This information can also inform our efforts to create new patient referral streams via community service organizations, primary care providers, and even home health agencies. Additionally, partnering with other providers and stakeholders to help our patients close the loop on all of the issues that impact their health ensures those patients have continuity of care and holistic support that fully addresses all of their healthcare needs.
It’s been a long time coming, but people are finally beginning to think about health from a preventative (as opposed to reactive) perspective, and rehab therapists should be leading the way on that front. The long-term effects of common conditions like type 2 diabetes and obesity are grim, but these are highly preventable diagnoses that we are very well-equipped to address—at both the individual and population levels.
As we explained here, while the US remains one of the least healthy countries in the world, we are seeing a shift for the better; for example, the rates of tobacco use and obesity are, for the first time in decades, holding steady—and in some states, even decreasing. That is incredibly promising news, as more and more people are taking an active role in their health. Thus, we’re seeing a shift from a treatment-focused mindset for patients to more of a wellness-focused mindset for consumers, which is a meaningful change. So, how do we change our approach to align with this? Who can we partner with to reach these patient-consumers?
I believe rehab therapists can support this movement in a few ways, including developing collaborative relationships with other providers. After all, improving health and wellbeing at scale is going to require a team effort with everyone from nutritionists and psychologists to physical therapists and physicians on board. We also have an opportunity to expand our reach beyond individual patients by developing relationships with employers. Employee wellness programs are excellent initiatives that can encourage large groups of people to shift their lifestyle habits for the better—everything from making more nutritious food choices to being more active and less sedentary at the office.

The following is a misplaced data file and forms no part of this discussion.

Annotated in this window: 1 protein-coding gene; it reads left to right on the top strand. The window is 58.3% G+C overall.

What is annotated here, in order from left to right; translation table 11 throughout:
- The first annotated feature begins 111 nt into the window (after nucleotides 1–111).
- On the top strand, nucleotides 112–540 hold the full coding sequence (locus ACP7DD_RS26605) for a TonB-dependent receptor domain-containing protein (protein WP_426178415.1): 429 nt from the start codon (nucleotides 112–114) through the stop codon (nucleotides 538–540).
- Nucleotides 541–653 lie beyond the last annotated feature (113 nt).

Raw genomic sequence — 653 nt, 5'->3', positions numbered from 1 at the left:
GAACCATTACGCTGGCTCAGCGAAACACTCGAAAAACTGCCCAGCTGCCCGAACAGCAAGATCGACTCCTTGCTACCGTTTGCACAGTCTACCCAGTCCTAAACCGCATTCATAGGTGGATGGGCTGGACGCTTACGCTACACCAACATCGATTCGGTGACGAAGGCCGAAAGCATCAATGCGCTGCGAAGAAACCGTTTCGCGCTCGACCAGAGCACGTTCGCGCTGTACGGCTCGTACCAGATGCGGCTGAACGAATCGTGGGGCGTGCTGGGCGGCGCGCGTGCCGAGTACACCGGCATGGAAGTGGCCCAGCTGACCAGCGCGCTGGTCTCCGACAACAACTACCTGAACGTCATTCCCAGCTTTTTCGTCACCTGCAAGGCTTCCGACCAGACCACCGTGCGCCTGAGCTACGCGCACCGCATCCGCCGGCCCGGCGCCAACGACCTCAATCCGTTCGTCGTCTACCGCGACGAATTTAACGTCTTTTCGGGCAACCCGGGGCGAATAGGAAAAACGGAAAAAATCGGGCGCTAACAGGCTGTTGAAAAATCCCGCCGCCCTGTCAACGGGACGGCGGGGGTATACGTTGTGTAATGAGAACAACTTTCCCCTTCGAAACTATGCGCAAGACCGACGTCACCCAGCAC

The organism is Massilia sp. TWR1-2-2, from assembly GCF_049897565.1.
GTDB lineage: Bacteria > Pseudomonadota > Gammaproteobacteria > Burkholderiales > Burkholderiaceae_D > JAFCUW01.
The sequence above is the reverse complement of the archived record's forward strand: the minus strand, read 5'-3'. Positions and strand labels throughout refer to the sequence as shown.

3. Employ the principles of behavior change theory to help patients create lasting habits.
To continue with that train of thought, occupational therapists, speech-language pathologists, and pediatric therapists are particularly well positioned to help people—especially young people—form healthy habits that will last a lifetime. But in order to accomplish this, we must help patients overcome their natural inertia when it comes to behavior change. That’s where the principles of behavior change theory come in handy, as WebPT’s Ryan Klepps and Scott Hebert explain here.
According to Hebert, “If terms like social cognitive theory and transtheoretical model only remind you of that one class in school you skipped a little too often, then it might be time for a refresher course, because it turns out that people aren’t great at following through with the healthy behaviors we try to help them practice when we create our care plans. And if you don’t know how to help them do so, then there’s a good chance they are going to fail.” That said, “By knowing how to use tools like behavioral staging and self-efficacy evaluations to improve your patients’ success, though, you’ll have a much better shot at both achieving desired clinical outcomes and improving patient engagement.” This can involve using technology to continue patient communication via email, text, portal, or mobile app to help support your patients through these tough changes. This speaks to the importance of building a clinic community where patients always feel supported and have continued access to education and, potentially, their provider.